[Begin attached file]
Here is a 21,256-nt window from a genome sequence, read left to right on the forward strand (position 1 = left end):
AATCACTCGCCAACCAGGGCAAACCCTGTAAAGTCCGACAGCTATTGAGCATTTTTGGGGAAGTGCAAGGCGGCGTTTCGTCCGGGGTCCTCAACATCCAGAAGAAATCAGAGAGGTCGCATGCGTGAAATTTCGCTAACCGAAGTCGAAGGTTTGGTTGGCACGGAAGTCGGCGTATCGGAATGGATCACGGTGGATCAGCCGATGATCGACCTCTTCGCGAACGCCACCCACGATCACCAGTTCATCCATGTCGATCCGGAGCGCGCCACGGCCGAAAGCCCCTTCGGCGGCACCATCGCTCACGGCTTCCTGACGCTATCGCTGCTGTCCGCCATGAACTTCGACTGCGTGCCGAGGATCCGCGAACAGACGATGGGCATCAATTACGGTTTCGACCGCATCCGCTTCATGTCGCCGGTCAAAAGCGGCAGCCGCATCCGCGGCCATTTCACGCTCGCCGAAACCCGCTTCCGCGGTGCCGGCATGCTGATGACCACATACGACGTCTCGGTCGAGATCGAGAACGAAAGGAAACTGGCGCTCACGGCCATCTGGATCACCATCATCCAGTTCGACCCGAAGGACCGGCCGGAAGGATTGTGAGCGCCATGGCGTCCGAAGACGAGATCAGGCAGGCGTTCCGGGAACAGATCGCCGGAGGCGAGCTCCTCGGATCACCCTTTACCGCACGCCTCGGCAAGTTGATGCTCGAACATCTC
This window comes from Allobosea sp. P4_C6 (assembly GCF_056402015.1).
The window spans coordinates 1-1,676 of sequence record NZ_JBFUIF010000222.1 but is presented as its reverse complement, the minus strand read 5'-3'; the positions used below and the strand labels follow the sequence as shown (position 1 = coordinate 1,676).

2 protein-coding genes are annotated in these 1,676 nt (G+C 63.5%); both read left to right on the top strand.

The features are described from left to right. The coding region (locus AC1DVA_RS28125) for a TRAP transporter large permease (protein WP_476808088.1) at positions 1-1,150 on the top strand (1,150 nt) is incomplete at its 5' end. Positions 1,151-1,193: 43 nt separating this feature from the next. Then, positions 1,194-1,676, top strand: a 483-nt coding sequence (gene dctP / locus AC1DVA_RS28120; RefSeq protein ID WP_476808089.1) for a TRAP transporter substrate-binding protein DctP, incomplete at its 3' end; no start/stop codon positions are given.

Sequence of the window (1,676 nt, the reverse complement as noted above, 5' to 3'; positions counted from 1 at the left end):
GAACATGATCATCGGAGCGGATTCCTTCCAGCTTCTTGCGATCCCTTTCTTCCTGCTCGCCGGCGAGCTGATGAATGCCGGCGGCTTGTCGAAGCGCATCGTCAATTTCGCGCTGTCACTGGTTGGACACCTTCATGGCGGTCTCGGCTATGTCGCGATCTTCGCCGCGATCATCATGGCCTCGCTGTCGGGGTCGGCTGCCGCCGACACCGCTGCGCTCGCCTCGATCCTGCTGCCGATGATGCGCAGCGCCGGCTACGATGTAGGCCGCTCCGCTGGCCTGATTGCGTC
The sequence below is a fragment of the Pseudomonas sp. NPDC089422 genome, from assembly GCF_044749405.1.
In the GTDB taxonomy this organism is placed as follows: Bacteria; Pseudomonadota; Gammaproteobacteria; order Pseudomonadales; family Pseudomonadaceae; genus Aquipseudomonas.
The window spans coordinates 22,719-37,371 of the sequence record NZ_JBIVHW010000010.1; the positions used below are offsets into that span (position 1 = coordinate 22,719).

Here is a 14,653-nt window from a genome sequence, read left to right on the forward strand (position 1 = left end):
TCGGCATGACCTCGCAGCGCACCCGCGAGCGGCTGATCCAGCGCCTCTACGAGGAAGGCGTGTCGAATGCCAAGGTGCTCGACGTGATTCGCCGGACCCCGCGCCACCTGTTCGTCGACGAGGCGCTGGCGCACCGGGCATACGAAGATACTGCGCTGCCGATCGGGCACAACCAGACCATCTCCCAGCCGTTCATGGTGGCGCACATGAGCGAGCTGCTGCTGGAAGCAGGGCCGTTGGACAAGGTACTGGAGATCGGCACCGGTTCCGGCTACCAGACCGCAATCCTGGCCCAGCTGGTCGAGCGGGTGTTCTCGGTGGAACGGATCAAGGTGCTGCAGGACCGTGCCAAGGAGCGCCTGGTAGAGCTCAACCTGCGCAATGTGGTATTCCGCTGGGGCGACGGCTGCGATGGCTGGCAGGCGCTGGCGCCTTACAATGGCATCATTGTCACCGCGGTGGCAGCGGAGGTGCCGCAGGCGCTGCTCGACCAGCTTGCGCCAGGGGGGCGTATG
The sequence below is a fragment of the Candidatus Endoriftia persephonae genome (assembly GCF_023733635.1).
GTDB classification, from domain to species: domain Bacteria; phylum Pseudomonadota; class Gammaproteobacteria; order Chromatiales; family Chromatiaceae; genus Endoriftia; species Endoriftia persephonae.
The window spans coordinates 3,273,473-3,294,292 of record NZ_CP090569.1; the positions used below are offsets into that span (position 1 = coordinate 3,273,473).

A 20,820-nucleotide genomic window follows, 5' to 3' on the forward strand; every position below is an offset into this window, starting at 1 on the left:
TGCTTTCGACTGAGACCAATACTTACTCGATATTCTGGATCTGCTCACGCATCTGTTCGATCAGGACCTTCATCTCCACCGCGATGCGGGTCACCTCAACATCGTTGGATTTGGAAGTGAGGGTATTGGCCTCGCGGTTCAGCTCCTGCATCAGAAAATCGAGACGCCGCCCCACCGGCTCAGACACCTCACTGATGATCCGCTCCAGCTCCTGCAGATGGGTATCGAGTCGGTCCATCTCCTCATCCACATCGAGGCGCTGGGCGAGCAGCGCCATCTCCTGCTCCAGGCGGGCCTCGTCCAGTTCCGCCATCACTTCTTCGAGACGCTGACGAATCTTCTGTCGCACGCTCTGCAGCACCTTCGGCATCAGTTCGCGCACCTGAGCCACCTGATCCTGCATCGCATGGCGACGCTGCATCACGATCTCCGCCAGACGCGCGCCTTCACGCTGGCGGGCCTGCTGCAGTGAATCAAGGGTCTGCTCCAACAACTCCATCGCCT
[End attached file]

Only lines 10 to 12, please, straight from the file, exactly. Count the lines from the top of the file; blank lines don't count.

In the GTDB taxonomy this organism is placed as follows: Bacteria; Pseudomonadota; Gammaproteobacteria; order Pseudomonadales; family Pseudomonadaceae; genus Aquipseudomonas.
The window spans coordinates 22,719-37,371 of the sequence record NZ_JBIVHW010000010.1; the positions used below are offsets into that span (position 1 = coordinate 22,719).

Here is a 14,653-nt window from a genome sequence, read left to right on the forward strand (position 1 = left end):